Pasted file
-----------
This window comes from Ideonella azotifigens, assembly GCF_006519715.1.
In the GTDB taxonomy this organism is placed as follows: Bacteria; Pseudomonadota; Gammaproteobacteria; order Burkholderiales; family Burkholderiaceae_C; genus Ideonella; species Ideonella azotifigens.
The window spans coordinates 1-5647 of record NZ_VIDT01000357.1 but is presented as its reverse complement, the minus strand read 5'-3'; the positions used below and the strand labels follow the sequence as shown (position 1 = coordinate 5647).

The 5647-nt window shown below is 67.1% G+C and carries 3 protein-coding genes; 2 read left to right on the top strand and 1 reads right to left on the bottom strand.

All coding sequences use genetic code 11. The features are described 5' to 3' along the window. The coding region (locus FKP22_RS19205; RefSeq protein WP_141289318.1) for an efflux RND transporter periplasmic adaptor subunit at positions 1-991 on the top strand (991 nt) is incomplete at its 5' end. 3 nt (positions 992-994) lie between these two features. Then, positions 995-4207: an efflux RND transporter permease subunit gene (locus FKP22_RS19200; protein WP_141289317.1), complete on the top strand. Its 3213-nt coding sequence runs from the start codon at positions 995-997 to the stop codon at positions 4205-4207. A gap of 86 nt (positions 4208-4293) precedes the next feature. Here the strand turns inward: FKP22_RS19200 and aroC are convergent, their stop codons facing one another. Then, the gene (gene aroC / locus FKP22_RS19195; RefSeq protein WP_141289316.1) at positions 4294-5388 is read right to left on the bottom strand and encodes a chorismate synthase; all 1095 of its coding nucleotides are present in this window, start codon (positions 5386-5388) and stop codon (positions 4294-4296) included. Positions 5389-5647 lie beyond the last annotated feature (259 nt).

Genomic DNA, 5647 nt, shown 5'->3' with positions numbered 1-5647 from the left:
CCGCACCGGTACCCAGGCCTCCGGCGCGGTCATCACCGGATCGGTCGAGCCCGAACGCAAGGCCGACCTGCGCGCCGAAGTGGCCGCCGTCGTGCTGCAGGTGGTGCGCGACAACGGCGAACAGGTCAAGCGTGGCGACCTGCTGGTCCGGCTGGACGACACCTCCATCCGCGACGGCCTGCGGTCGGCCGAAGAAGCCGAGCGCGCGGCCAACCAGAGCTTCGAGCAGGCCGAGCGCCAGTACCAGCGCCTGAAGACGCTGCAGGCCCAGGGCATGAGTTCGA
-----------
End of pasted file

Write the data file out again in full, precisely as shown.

This window comes from Ideonella azotifigens, assembly GCF_006519715.1.
In the GTDB taxonomy this organism is placed as follows: Bacteria; Pseudomonadota; Gammaproteobacteria; order Burkholderiales; family Burkholderiaceae_C; genus Ideonella; species Ideonella azotifigens.
The window spans coordinates 1-5647 of record NZ_VIDT01000357.1 but is presented as its reverse complement, the minus strand read 5'-3'; the positions used below and the strand labels follow the sequence as shown (position 1 = coordinate 5647).

The 5647-nt window shown below is 67.1% G+C and carries 3 protein-coding genes; 2 read left to right on the top strand and 1 reads right to left on the bottom strand.

All coding sequences use genetic code 11. The features are described 5' to 3' along the window. The coding region (locus FKP22_RS19205; RefSeq protein WP_141289318.1) for an efflux RND transporter periplasmic adaptor subunit at positions 1-991 on the top strand (991 nt) is incomplete at its 5' end. 3 nt (positions 992-994) lie between these two features. Then, positions 995-4207: an efflux RND transporter permease subunit gene (locus FKP22_RS19200; protein WP_141289317.1), complete on the top strand. Its 3213-nt coding sequence runs from the start codon at positions 995-997 to the stop codon at positions 4205-4207. A gap of 86 nt (positions 4208-4293) precedes the next feature. Here the strand turns inward: FKP22_RS19200 and aroC are convergent, their stop codons facing one another. Then, the gene (gene aroC / locus FKP22_RS19195; RefSeq protein WP_141289316.1) at positions 4294-5388 is read right to left on the bottom strand and encodes a chorismate synthase; all 1095 of its coding nucleotides are present in this window, start codon (positions 5386-5388) and stop codon (positions 4294-4296) included. Positions 5389-5647 lie beyond the last annotated feature (259 nt).

Genomic DNA, 5647 nt, shown 5'->3' with positions numbered 1-5647 from the left:
CCGCACCGGTACCCAGGCCTCCGGCGCGGTCATCACCGGATCGGTCGAGCCCGAACGCAAGGCCGACCTGCGCGCCGAAGTGGCCGCCGTCGTGCTGCAGGTGGTGCGCGACAACGGCGAACAGGTCAAGCGTGGCGACCTGCTGGTCCGGCTGGACGACACCTCCATCCGCGACGGCCTGCGGTCGGCCGAAGAAGCCGAGCGCGCGGCCAACCAGAGCTTCGAGCAGGCCGAGCGCCAGTACCAGCGCCTGAAGACGCTGCAGGCCCAGGGCATGAGTTCGA